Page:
Background: Telemonitoring (TM) of heart failure (HF) patients in a clinic setting has been shown to be effective if properly implemented, but little is known about the feasibility and impact of implementing TM through a home care nursing agency. Objective: This study aimed to determine the feasibility of implementing a mobile phone–based TM system through a home care nursing agency and to explore the feasibility of conducting a future effectiveness trial. Methods: A feasibility study was conducted by recruiting, through community cardiologists and family physicians, 10 to 15 HF patients who would use the TM system for 4 months by taking daily measurements of weight and blood pressure and recording symptoms. Home care nurses responded to alerts generated by the TM system through either a phone call and/or a home visit. Patients and their clinicians were interviewed poststudy to determine their perceptions and experiences of using the TM system. Results: Only one community cardiologist was recruited who was willing to refer patients to this study, even after multiple attempts were made to recruit further physicians, including family physicians. The cardiologist referred only 6 patients over a 6-month period, and half of the patients dropped out of the study. The identified barriers to implementing the TM system in home care nursing were numerous and led to the small recruitment in patients and clinicians and large dropout rate. These barriers included challenges in nurses contacting patients and physicians, issues related to retention, and challenges related to integrating the TM system into a complex home care nursing workflow. However, some potential benefits of TM through a home care nursing agency were indicated, including improved patient education, providing nurses with a better understanding of the patient’s health status, and reductions in home visits. Conclusions: Lessons learned included the need to incentivize physicians, to ensure streamlined processes for recruitment and communication, to target appropriate patient populations, and to create a core clinical group. Barriers encountered in this feasibility trial should be considered to determine their applicability when deploying innovations into different service delivery models.

  • A research coordinator is using the Automated Clinical Trial Eligibility Sceener and EHR system to identify eligible candidates. Source: Image created by the Authors; Wikimedia Commons, Mockuper.net; Copyright: The Authors; Meanmicio; Barb Peltola.; URL: http://medinform.jmir.org/2019/3/e14185/; License: Creative Commons Attribution + ShareAlike (CC-BY-SA).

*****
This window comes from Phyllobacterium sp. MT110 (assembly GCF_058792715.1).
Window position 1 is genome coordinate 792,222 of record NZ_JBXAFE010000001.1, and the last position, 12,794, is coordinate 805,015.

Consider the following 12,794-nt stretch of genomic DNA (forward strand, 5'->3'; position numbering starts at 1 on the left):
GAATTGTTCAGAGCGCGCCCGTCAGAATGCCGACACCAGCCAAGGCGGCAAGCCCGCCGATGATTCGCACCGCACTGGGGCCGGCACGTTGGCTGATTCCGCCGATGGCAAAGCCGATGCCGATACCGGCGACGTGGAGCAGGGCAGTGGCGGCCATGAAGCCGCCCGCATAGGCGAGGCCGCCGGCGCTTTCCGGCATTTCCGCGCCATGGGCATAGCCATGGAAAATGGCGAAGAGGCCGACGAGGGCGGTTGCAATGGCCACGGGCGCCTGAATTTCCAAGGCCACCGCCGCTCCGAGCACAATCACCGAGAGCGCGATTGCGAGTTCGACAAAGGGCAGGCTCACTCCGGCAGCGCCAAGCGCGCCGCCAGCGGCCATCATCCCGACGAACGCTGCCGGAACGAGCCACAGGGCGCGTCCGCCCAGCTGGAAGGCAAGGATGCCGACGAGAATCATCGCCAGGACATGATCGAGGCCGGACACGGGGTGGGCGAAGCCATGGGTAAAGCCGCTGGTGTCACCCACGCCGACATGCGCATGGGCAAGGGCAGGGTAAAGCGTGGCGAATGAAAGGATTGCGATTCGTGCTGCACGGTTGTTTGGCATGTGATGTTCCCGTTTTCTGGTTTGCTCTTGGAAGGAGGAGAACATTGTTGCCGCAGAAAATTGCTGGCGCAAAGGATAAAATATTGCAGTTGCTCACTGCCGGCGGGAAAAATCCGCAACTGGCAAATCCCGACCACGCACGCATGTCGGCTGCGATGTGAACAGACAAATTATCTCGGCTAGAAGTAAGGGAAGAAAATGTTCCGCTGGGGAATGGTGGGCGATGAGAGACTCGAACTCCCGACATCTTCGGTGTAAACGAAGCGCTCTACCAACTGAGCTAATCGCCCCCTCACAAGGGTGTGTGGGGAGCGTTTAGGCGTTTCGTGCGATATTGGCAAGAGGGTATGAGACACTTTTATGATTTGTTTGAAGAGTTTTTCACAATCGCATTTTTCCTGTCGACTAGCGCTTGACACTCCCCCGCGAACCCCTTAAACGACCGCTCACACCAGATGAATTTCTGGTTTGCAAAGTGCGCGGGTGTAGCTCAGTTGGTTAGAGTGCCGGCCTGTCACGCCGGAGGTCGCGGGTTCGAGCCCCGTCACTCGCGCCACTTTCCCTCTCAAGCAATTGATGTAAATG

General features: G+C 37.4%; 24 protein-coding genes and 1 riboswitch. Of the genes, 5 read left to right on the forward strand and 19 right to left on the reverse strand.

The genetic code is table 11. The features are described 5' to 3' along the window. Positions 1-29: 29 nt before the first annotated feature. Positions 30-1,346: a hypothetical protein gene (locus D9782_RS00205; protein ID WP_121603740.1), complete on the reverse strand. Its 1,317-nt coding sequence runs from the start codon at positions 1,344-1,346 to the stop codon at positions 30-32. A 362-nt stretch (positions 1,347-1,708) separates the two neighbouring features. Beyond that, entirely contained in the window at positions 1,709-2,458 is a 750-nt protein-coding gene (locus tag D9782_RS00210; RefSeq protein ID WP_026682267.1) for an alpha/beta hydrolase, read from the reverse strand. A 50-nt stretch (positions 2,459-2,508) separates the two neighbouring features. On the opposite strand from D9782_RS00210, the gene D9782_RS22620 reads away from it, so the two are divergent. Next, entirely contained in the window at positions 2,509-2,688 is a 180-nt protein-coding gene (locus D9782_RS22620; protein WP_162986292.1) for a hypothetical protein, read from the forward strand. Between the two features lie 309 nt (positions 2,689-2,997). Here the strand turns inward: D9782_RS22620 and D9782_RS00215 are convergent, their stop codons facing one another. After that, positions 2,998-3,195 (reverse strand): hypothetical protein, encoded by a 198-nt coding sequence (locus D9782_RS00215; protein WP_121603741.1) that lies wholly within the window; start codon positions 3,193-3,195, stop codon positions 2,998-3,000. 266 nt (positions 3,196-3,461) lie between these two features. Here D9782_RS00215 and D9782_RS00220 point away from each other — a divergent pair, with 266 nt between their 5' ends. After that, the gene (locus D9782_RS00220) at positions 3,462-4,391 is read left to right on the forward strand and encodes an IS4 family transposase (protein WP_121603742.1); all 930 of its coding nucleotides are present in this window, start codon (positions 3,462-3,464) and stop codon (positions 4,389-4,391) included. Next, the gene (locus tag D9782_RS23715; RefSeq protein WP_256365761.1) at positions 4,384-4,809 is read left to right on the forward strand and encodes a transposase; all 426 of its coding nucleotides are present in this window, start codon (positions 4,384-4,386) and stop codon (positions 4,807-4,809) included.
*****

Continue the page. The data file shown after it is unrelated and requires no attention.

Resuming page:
A Real-Time Automated Patient Screening System for Clinical Trials Eligibility in an Emergency Department: Design and Evaluation

    Abstract:

    Background: One critical hurdle for clinical trial recruitment is the lack of an efficient method for identifying subjects who meet the eligibility criteria. Given the large volume of data documented in electronic health records (EHRs), it is labor-intensive for the staff to screen relevant information, particularly within the time frame needed. To facilitate subject identification, we developed a natural language processing (NLP) and machine learning–based system, Automated Clinical Trial Eligibility Screener (ACTES), which analyzes structured data and unstructured narratives automatically to determine patients’ suitability for clinical trial enrollment. In this study, we integrated the ACTES into clinical practice to support real-time patient screening. Objective: This study aimed to evaluate ACTES’s impact on the institutional workflow, prospectively and comprehensively. We hypothesized that compared with the manual screening process, using EHR-based automated screening would improve efficiency of patient identification, streamline patient recruitment workflow, and increase enrollment in clinical trials. Methods: The ACTES was fully integrated into the clinical research coordinators’ (CRC) workflow in the pediatric emergency department (ED) at Cincinnati Children’s Hospital Medical Center. The system continuously analyzed EHR information for current ED patients and recommended potential candidates for clinical trials. Relevant patient eligibility information was presented in real time on a dashboard available to CRCs to facilitate their recruitment. To assess the system’s effectiveness, we performed a multidimensional, prospective evaluation for a 12-month period, including a time-and-motion study, quantitative assessments of enrollment, and postevaluation usability surveys collected from the CRCs. Results: Compared with manual screening, the use of ACTES reduced the patient screening time by 34% (P<.001). The saved time was redirected to other activities such as study-related administrative tasks (P=.03) and work-related conversations (P=.006) that streamlined teamwork among the CRCs. The quantitative assessments showed that automated screening improved the numbers of subjects screened, approached, and enrolled by 14.7%, 11.1%, and 11.1%, respectively, suggesting the potential of ACTES in streamlining recruitment workflow. Finally, the ACTES achieved a system usability scale of 80.0 in the postevaluation surveys, suggesting that it was a good computerized solution. Conclusions: By leveraging NLP and machine learning technologies, the ACTES demonstrated good capacity for improving efficiency of patient identification. The quantitative assessments demonstrated the potential of ACTES in streamlining recruitment workflow and improving patient enrollment. The postevaluation surveys suggested that the system was a good computerized solution with satisfactory usability.